Some years ago I met with the pulpit committee of a certain church about the possibility of me becoming that church’s next pastor. I don’t normally take Tonya along for such meetings, but this committee wanted to meet her as well. So, we made the drive to a designated restaurant that split the mileage distance between our home and the church. Once at the restaurant, we all ordered our food and then proceeded with the discussion at hand.
The church was one that church growth experts call a “graying” congregation. That simply means it had a lot more old folks than young folks. In this case, the “graying” was evidenced by the pulpit committee, which consisted of two men and three women. Each committee member was over 55, and the chairman was well into his 70s.
Much of the meeting consisted of the committee members, particularly the three women, bemoaning the fact that their church had become a shell of its former self in regards to attendance. The church’s heyday had been in the ’60s and ’70s, and they wanted things back to the way they used to be. Whereas they had once boasted numbers of close to 200 on Sunday mornings, they were now down to 50 or so.
According to the committee, the main culprit in their church’s declining attendance was a megachurch’s new satellite campus that had set up shop just a few miles down the road from their church and was pulling in large numbers of people, especially young couples. In case you don’t know what a satellite campus is, here’s how it works. A megachurch rents a large building in either a different town or at least another part of town, and sends some of their staff to that new site to work it. It is the job of these staff members to get the new congregation up and running. That means knocking on doors, handing out flyers, running ads in the local paper, renting billboards, creating a Facebook page, and whatever else it takes to get folks in the door.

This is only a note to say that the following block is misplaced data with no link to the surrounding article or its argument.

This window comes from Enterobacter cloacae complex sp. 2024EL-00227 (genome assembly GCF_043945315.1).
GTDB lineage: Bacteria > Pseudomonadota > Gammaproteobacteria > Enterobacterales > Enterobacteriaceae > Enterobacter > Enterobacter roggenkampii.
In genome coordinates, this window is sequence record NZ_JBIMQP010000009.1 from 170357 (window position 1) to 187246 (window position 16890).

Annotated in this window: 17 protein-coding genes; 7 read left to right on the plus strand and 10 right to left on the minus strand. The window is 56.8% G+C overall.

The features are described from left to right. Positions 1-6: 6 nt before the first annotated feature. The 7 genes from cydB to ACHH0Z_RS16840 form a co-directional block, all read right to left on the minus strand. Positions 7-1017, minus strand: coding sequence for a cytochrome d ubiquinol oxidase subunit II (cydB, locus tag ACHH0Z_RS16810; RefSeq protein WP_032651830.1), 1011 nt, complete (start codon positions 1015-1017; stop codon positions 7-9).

The megachurch pays the bills to equip the site with the best of anything and everything. The audio and video systems are cutting edge. Comfortable chairs are used instead of padded pews. Contemporary Christian songs are used instead of classic hymns. A praise-and-worship team and band are used rather than a song leader and choir. Words on a big screen are used instead of hymn books.
The target group for any satellite campus will always be the young couples with children. If something appeals to that generation, that’s what will be prioritized. That means youth programs and lots of them. It also means casual dress, modern translations of the Bible, and sermons that focus less on doctrine and more on issues relevant to the ones such couples face today.
Every satellite campus has a campus pastor, but these pastors don’t normally do any preaching. Instead, the sermons from the lead pastor of the megachurch are piped in via video and played. The campus pastor’s job is to manage the staff, make sure the building is always up to spec, collect the offerings, and funnel everything back to the megachurch. Whatever vision the megachurch has for the satellite campus, the campus pastor is responsible for implementing it. He might also do some counseling and fundraising, but no matter what he does he is always working under the lead pastor of the megachurch.
Okay, so this is what the members of that pulpit committee were up against. A massive church that was located about 30 minutes from their church had launched a satellite campus in their town, and that satellite campus had become the hot new thing in that town. So, the question those pulpit committee members wanted me to answer was, “How would you go about getting our church back to its rightful place of prominence in our town?”